Abstract

Carbon tracers have long been used to probe biochemical pathways. The central concept is that the distribution of the carbon tracer in product molecules encodes the underlying pathways. The traditional approach that defined much of our textbook knowledge of metabolism was to provide a 14C-labeled molecule to a system and to measure the presence or distribution of 14C in a product molecule (1–4), an often painstaking procedure. Based on the results of this measurement, mathematical models of varying complexity were used to interpret the labeling patterns of the tracer in downstream metabolites and thereby detect metabolism in various pathways. This 14C approach serves well for studies of a single substrate in isolated enzyme preparations or isolated organelles where alternative substrates and interactions among metabolic networks can be minimized. However, as biological systems increase in complexity, multiple metabolic pathways and competing substrates come into play. In vivo, metabolism becomes even more complex as the effects of different organ systems or the effects of nutritional state and disease must be considered. The information provided by radiotracer studies generally is insufficient for interrogating these systems. The challenge is to identify methods to help assess the myriad metabolic states that are generated in vivo by disease, drugs, various physiological states, and gene manipulation. 1H nuclear magnetic resonance (NMR) has been widely used to globally profile small-molecule metabolites in biofluids and tissues (5); these are described in sections 3 and 4 of this book. The complementary power of 13C NMR is to target specific metabolic pathways; therefore, this method plays an important role in the exploration of the metabolome. The combination of a 13C tracer with detection by NMR offers numerous advantages, including the simplicity and safety of dealing with a stable isotope. Because detection of nuclei by NMR is frequency-dependent, experiments can be performed simultaneously with other stable isotopes, such as 2H, and each isotope can be detected and quantified independently, which is an advantage compared with mass spectrometry (MS). The NMR method itself offers the advantage that purification and chemical degradation of metabolic products is generally not required. Furthermore, in vivo kinetic studies in preparations ranging in complexity from cells in bioreactors to large animals and humans are feasible (6,7). Because of these advantages compared with alternative tracers and detection methods, 13C NMR spectroscopy is now widely used to probe metabolic pathways.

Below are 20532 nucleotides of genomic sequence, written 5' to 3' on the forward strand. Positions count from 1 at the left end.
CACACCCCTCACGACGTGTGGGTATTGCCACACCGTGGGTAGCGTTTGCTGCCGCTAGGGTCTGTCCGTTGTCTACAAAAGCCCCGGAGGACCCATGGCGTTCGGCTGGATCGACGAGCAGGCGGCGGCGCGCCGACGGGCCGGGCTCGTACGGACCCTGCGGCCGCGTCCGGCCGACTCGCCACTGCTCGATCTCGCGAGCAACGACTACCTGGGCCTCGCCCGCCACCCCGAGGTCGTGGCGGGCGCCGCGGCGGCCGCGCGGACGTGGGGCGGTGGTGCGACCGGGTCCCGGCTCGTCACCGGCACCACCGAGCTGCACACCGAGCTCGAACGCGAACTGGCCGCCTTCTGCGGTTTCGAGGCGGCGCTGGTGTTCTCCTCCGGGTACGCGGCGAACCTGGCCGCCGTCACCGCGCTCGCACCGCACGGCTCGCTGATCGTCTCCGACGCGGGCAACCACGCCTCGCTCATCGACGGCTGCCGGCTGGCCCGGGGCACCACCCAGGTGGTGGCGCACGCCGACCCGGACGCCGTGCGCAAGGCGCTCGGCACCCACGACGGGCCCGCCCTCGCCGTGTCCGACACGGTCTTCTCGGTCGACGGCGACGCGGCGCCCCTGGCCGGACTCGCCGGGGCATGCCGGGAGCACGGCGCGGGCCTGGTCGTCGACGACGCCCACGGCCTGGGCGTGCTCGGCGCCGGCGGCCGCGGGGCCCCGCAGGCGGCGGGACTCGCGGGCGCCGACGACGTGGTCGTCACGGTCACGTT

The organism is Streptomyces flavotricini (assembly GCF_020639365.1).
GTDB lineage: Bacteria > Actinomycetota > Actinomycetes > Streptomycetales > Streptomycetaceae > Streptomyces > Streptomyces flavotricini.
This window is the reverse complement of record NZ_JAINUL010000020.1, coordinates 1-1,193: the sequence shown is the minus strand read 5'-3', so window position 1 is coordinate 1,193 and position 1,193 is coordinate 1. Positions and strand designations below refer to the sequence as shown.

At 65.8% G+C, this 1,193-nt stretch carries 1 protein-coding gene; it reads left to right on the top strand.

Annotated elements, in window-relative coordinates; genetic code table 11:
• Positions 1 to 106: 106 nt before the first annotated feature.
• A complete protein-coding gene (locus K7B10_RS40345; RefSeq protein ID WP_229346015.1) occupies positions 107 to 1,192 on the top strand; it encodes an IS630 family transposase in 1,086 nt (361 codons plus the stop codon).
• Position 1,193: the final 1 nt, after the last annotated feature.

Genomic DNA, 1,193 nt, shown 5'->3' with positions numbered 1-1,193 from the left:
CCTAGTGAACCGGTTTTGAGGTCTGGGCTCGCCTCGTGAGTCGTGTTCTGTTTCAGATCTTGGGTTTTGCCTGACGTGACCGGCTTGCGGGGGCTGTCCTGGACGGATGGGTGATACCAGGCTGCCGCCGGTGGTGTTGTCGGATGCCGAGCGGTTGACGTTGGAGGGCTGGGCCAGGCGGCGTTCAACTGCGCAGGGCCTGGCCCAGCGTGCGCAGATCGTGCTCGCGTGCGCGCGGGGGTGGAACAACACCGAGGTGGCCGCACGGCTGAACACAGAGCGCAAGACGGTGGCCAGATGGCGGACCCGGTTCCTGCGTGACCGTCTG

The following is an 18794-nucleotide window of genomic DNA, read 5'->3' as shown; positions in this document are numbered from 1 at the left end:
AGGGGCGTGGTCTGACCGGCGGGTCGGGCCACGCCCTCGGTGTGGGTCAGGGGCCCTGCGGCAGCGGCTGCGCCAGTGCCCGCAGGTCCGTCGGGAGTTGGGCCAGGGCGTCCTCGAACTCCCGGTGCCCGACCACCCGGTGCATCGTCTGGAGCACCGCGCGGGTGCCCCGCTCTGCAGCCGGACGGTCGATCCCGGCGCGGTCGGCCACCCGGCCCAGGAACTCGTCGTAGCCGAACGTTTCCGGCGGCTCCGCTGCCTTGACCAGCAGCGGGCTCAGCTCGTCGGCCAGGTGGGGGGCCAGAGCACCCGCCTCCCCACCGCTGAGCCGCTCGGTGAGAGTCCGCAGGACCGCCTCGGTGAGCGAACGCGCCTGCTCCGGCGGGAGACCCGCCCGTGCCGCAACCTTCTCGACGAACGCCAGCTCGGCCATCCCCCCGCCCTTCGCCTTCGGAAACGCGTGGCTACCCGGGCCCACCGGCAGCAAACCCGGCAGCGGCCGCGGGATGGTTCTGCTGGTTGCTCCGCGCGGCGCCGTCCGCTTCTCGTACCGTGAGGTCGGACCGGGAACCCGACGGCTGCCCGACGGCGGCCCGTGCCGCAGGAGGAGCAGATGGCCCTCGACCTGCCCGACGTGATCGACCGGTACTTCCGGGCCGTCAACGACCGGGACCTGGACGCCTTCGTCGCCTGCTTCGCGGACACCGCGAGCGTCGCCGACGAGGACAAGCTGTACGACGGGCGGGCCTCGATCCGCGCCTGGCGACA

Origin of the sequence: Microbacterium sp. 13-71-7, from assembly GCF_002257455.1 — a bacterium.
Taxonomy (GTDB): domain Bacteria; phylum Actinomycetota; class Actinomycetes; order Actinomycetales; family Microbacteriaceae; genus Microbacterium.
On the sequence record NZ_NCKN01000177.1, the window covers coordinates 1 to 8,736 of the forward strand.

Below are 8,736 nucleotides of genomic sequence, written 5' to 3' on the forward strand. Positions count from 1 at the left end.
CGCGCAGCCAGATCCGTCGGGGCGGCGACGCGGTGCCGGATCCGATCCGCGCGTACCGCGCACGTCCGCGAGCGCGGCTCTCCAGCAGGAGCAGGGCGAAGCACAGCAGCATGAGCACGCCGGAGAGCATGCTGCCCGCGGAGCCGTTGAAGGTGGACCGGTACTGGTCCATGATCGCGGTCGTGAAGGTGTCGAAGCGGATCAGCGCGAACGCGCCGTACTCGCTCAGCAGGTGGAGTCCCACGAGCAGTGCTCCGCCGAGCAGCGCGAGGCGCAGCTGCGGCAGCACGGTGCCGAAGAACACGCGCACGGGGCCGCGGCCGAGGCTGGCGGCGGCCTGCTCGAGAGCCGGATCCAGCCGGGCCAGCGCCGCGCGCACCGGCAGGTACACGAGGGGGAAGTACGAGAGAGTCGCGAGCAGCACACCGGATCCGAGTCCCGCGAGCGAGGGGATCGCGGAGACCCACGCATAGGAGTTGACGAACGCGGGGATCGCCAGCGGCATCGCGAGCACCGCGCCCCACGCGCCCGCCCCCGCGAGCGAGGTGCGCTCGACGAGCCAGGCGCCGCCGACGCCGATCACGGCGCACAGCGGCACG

Original languageEnglish (US)
Title of host publicationMethodologies for Metabolomics
Subtitle of host publicationExperimental Strategies and Techniques
PublisherCambridge University Press
Pages415-445
Number of pages31
ISBN (Electronic)9780511996634
ISBN (Print)9780521765909
DOIs
StatePublished - Jan 1 2010

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ASJC Scopus subject areas

  • Biochemistry, Genetics and Molecular Biology(all)

Cite this

Malloy, C. R., Maher, E., Marin-Valencia, I., Mickey, B., Deberardinis, R. J., & Dean Sherry, A. (2010). Carbon-13 nuclear magnetic resonance for analysis of metabolic pathways. In Methodologies for Metabolomics: Experimental Strategies and Techniques (pp. 415-445). Cambridge University Press. https://doi.org/10.1017/CBO9780511996634.020